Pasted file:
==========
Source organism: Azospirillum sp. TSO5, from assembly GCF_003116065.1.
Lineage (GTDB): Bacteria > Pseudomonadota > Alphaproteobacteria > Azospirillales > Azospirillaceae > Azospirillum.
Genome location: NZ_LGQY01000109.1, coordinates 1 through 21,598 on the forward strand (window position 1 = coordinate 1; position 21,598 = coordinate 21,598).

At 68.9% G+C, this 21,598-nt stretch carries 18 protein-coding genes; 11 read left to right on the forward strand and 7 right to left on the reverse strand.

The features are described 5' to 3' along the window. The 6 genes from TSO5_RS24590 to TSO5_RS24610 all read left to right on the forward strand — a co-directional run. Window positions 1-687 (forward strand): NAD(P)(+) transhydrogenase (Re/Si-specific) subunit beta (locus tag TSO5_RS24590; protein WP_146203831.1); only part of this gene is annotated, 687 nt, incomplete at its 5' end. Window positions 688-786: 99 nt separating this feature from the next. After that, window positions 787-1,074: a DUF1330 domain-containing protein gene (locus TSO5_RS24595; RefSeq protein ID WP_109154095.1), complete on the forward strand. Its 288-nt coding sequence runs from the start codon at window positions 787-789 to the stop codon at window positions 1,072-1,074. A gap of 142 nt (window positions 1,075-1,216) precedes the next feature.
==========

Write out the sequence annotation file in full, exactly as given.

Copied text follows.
Source organism: Azospirillum sp. TSO5, from assembly GCF_003116065.1.
Lineage (GTDB): Bacteria > Pseudomonadota > Alphaproteobacteria > Azospirillales > Azospirillaceae > Azospirillum.
Genome location: NZ_LGQY01000109.1, coordinates 1 through 21,598 on the forward strand (window position 1 = coordinate 1; position 21,598 = coordinate 21,598).

At 68.9% G+C, this 21,598-nt stretch carries 18 protein-coding genes; 11 read left to right on the forward strand and 7 right to left on the reverse strand.

The features are described 5' to 3' along the window. The 6 genes from TSO5_RS24590 to TSO5_RS24610 all read left to right on the forward strand — a co-directional run. Window positions 1-687 (forward strand): NAD(P)(+) transhydrogenase (Re/Si-specific) subunit beta (locus tag TSO5_RS24590; protein WP_146203831.1); only part of this gene is annotated, 687 nt, incomplete at its 5' end. Window positions 688-786: 99 nt separating this feature from the next. After that, window positions 787-1,074: a DUF1330 domain-containing protein gene (locus TSO5_RS24595; RefSeq protein ID WP_109154095.1), complete on the forward strand. Its 288-nt coding sequence runs from the start codon at window positions 787-789 to the stop codon at window positions 1,072-1,074. A gap of 142 nt (window positions 1,075-1,216) precedes the next feature.